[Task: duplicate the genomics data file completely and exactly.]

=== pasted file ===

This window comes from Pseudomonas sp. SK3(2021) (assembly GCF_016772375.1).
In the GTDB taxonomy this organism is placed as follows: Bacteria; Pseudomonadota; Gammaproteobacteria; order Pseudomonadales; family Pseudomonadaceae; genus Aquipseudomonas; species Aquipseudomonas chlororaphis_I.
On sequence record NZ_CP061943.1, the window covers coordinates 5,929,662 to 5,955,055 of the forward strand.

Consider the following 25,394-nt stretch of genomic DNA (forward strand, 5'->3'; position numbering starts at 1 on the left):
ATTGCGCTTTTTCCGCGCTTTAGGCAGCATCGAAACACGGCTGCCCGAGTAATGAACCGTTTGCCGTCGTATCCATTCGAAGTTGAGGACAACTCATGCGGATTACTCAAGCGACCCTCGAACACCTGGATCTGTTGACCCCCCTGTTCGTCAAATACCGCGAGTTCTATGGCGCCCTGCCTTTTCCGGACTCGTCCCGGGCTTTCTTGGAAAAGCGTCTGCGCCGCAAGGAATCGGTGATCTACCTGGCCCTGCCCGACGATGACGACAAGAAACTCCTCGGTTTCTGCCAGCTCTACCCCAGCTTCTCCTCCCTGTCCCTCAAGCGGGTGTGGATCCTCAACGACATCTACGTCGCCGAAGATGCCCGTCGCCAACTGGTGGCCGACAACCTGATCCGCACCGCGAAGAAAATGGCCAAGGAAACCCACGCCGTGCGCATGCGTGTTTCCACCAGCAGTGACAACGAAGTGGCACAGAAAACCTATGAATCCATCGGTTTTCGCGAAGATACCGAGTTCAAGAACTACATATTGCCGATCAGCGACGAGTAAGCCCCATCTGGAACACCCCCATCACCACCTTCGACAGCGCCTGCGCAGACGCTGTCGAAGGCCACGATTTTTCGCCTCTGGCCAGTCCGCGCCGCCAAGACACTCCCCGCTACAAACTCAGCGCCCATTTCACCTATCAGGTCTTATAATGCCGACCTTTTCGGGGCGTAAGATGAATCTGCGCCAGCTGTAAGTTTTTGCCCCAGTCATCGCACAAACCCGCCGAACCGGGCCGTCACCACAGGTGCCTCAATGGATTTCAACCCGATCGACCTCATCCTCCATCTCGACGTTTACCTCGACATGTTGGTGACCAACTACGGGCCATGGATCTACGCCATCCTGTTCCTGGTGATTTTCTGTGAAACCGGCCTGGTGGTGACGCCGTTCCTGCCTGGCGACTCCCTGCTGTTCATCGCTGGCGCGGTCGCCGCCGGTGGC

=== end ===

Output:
This window comes from Pseudomonas sp. SK3(2021) (assembly GCF_016772375.1).
In the GTDB taxonomy this organism is placed as follows: Bacteria; Pseudomonadota; Gammaproteobacteria; order Pseudomonadales; family Pseudomonadaceae; genus Aquipseudomonas; species Aquipseudomonas chlororaphis_I.
On sequence record NZ_CP061943.1, the window covers coordinates 5,929,662 to 5,955,055 of the forward strand.

Consider the following 25,394-nt stretch of genomic DNA (forward strand, 5'->3'; position numbering starts at 1 on the left):
ATTGCGCTTTTTCCGCGCTTTAGGCAGCATCGAAACACGGCTGCCCGAGTAATGAACCGTTTGCCGTCGTATCCATTCGAAGTTGAGGACAACTCATGCGGATTACTCAAGCGACCCTCGAACACCTGGATCTGTTGACCCCCCTGTTCGTCAAATACCGCGAGTTCTATGGCGCCCTGCCTTTTCCGGACTCGTCCCGGGCTTTCTTGGAAAAGCGTCTGCGCCGCAAGGAATCGGTGATCTACCTGGCCCTGCCCGACGATGACGACAAGAAACTCCTCGGTTTCTGCCAGCTCTACCCCAGCTTCTCCTCCCTGTCCCTCAAGCGGGTGTGGATCCTCAACGACATCTACGTCGCCGAAGATGCCCGTCGCCAACTGGTGGCCGACAACCTGATCCGCACCGCGAAGAAAATGGCCAAGGAAACCCACGCCGTGCGCATGCGTGTTTCCACCAGCAGTGACAACGAAGTGGCACAGAAAACCTATGAATCCATCGGTTTTCGCGAAGATACCGAGTTCAAGAACTACATATTGCCGATCAGCGACGAGTAAGCCCCATCTGGAACACCCCCATCACCACCTTCGACAGCGCCTGCGCAGACGCTGTCGAAGGCCACGATTTTTCGCCTCTGGCCAGTCCGCGCCGCCAAGACACTCCCCGCTACAAACTCAGCGCCCATTTCACCTATCAGGTCTTATAATGCCGACCTTTTCGGGGCGTAAGATGAATCTGCGCCAGCTGTAAGTTTTTGCCCCAGTCATCGCACAAACCCGCCGAACCGGGCCGTCACCACAGGTGCCTCAATGGATTTCAACCCGATCGACCTCATCCTCCATCTCGACGTTTACCTCGACATGTTGGTGACCAACTACGGGCCATGGATCTACGCCATCCTGTTCCTGGTGATTTTCTGTGAAACCGGCCTGGTGGTGACGCCGTTCCTGCCTGGCGACTCCCTGCTGTTCATCGCTGGCGCGGTCGCCGCCGGTGGC